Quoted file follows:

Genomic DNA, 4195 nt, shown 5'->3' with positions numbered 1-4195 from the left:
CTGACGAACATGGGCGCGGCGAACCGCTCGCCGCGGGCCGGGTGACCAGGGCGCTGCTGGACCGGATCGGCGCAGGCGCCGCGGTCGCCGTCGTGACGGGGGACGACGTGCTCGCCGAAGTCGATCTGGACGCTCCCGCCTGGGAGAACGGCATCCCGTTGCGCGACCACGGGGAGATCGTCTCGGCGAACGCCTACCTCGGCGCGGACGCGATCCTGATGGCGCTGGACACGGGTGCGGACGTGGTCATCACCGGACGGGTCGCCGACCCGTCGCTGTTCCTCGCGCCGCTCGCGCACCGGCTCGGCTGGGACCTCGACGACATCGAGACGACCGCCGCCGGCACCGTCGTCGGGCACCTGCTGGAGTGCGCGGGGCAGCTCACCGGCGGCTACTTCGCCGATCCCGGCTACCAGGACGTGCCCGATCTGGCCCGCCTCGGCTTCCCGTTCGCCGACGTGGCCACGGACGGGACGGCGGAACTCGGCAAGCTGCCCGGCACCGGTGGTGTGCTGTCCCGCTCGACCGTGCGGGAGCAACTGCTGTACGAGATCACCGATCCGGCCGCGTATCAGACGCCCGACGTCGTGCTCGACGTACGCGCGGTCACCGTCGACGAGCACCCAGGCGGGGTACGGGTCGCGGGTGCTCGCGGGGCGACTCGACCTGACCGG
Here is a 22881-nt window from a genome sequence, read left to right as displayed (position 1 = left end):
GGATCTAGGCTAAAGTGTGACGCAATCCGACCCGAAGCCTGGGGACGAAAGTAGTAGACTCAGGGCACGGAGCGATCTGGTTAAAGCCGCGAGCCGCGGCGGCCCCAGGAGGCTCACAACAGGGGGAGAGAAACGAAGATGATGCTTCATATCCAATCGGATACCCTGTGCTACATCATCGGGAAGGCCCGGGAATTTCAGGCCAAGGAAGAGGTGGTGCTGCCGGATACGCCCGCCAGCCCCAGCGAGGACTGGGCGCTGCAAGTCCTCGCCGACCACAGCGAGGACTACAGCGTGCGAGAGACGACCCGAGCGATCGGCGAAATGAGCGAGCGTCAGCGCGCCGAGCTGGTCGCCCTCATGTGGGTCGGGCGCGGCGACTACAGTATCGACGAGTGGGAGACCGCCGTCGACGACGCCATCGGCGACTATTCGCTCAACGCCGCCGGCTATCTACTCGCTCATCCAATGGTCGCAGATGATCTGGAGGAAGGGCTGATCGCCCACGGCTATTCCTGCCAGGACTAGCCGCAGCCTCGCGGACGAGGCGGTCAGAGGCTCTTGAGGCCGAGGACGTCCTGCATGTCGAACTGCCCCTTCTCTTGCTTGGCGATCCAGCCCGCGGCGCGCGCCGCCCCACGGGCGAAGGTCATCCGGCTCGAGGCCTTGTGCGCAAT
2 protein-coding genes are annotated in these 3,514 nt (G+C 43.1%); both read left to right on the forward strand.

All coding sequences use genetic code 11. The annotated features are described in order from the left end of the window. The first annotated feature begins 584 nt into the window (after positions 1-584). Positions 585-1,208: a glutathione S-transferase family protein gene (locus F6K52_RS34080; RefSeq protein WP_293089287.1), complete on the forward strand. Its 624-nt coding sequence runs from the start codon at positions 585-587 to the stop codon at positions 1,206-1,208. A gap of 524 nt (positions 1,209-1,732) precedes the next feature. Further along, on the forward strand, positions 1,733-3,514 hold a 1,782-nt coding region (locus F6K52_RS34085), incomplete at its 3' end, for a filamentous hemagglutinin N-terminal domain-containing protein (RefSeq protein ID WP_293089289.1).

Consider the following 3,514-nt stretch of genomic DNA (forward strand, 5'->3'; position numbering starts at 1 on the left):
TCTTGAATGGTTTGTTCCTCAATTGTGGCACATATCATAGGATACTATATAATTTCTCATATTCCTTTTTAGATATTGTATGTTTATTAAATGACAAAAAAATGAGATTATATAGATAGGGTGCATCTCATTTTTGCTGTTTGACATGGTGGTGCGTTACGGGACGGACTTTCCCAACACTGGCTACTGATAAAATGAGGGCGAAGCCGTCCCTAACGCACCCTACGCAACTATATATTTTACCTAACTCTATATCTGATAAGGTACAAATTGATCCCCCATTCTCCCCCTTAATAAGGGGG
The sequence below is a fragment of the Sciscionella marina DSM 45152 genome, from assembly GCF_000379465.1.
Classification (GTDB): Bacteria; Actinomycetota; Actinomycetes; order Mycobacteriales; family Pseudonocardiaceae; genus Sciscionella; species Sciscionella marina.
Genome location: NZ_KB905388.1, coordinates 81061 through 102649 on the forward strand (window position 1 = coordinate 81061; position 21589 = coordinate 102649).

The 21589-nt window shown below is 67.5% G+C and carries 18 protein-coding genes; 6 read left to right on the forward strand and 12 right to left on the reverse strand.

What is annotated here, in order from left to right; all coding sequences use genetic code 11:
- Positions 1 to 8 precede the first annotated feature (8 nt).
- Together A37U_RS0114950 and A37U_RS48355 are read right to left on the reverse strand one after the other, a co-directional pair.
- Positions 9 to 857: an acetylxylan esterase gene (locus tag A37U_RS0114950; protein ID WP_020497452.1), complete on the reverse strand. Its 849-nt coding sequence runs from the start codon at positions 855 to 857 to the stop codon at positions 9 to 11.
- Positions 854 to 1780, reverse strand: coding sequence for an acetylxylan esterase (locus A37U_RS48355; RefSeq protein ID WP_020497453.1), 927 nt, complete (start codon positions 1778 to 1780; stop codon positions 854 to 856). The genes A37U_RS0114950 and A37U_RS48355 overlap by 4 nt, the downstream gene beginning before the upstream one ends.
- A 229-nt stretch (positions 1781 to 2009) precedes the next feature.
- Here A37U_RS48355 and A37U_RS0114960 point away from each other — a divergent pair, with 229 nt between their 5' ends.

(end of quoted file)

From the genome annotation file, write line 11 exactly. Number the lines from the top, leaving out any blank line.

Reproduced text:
Genome location: NZ_KB905388.1, coordinates 81061 through 102649 on the forward strand (window position 1 = coordinate 81061; position 21589 = coordinate 102649).